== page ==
Tuesday, November 17, 2020

The University of Toronto Faculty of Law’s annual alumni reunion brings together honoured class years to reconnect with one another at the law school. This year’s reunion, held on November 6, celebrated class years ending in 0 and 5.

As with current U of T classes and other events, restrictions on in-person gatherings due to the COVID-19 pandemic required this year’s celebration to be moved entirely online. Yet the same buzz of laughter, camaraderie, and past connections occurred over 13 individual class socials on Zoom.

"Reunion is an important milestone for both our alumni and the law school,” says Jennifer Lancaster, Assistant Dean, Advancement. “While it was not the reunion we pictured, we were thrilled so many joined us to reconnect online.”

Before the class meetups, long-time friends Professor Arnie Weinrib (LLB 1965) and Hart Pomerantz (LLB 1965), hosted a comedic discussion – The Funny Side – reflecting on Pomerantz’s time as a law student and his career as lawyer, writer and comedian. Pomerantz not only appeared on Canadian television alongside Saturday Night Live producer and fellow U of T alumnus Lorne Michaels (BA 1966 UC), on The Hart and Lorne Terrific Hour, Pomerantz also wrote comedy for popular sketch programs in Hollywood.

Among Weinrib’s first queries to Pomerantz was whether he was surprised he got into law school.

“I was surprised Arnie, really. I was shocked because I had applied to dentistry. They let me into law school, I suppose, because I helped the students with their teeth for free,” joked Pomerantz, who quipped he settled for law school and sat “amongst the geniuses in my class”.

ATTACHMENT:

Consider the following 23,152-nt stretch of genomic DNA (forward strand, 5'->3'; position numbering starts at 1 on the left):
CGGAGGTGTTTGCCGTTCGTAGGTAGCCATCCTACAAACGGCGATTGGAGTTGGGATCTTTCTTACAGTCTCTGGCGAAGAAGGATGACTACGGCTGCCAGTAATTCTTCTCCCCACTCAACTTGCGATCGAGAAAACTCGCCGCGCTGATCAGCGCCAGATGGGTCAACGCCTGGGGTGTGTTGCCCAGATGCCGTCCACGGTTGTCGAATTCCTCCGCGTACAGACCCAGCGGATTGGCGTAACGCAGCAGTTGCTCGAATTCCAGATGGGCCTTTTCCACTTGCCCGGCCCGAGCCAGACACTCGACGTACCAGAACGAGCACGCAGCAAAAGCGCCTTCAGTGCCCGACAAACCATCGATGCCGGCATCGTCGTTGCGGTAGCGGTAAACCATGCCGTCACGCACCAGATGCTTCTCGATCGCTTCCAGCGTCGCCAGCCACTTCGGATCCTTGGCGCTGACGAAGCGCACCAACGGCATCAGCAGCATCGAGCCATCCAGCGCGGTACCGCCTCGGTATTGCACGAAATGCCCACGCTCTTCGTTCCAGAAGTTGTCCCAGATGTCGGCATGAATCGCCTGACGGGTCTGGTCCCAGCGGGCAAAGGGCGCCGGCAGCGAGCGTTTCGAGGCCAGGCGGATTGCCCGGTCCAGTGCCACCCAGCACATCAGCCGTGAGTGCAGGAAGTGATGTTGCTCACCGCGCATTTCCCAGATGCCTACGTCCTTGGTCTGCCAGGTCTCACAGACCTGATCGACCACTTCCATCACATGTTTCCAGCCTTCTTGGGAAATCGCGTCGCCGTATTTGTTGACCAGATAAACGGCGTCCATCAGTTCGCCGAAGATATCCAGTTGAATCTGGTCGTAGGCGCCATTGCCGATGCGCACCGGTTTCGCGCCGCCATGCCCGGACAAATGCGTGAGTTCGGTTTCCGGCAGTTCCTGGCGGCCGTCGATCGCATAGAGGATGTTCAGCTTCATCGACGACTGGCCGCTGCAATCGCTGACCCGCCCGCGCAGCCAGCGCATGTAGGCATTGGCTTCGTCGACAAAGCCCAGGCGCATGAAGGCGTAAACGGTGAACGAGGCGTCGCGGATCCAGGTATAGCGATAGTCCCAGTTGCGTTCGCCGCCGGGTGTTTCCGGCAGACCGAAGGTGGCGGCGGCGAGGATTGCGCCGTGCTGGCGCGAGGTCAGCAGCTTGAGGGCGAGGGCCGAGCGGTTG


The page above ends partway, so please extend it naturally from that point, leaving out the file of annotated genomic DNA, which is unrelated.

Pomerantz said he avoided being called upon in class by sitting behind a student much taller than him. When asked by a professor:

"What do you think of the egg marketing board case? How do you feel about it?"

Pomerantz – admitting to the online reunion audience he had never read the case – said he replied:

"Well, I feel hungry, how do you feel about it? I missed breakfast!”

He then lamented, “The idea of picking on people who didn't read the cases is unfair. I mean, I had to watch The Tonight Show.”

Weinrib expressed surprise at Pomerantz’s success at finding an articling position. (By Pomerantz’s own admission, he wasn’t a top student, but did well enough.)

“Well it shouldn't puzzle you,” Pomerantz teased Weinrib. “I just phoned up and told them I was you.”

After articling, Pomerantz was recruited by Canadian producer to Bernie Ornstein, whom he met while working at a hotel in Toronto’s downtown waterfront, to write for the Phyllis Diller Show. While in Hollywood, he joined the writer’s pool for Rowan & Martin's Laugh-In, the most popular television show in the U.S. at the time.

He later appeared with Michaels on CBC’s The Hart and Lorne Terrific Hour, and also, This Is the Law, which taught Canadians legal concepts while making them laugh.

Pomerantz says he was asked by Michaels, born Lipowitz, to help him with his legal name change.

“A star was born – and I created a mogul,” said Pomerantz in his comedic retelling of bringing the request before a judge. Pomerantz also had a successful legal career in criminal law, and later employment law.

Weinrib points to a parody case, Regina v. Ojibway (8 Criminal Law Quarterly 137, 1965-66), written Pomerantz and classmate Steve Breslin (LLB 1965) – whereby a pony “with a bird on its back must be deemed for the purposes of the [Small Birds Act] to be a bird” – has been reprinted innumerable times, including the Harvard Law Record, the Yale Law Journal and is still taught in law schools as 'statutory interpretation'. Pomerantz’s parodies about the lives of Freud and Einstein have also appeared in The New Yorker.

On cue and ready to take the stage at the start of what Pomerantz deemed to be one of his last ‘comedy sketches’, he sang:

“There’s no business, like show business.”

Watch The Funny Side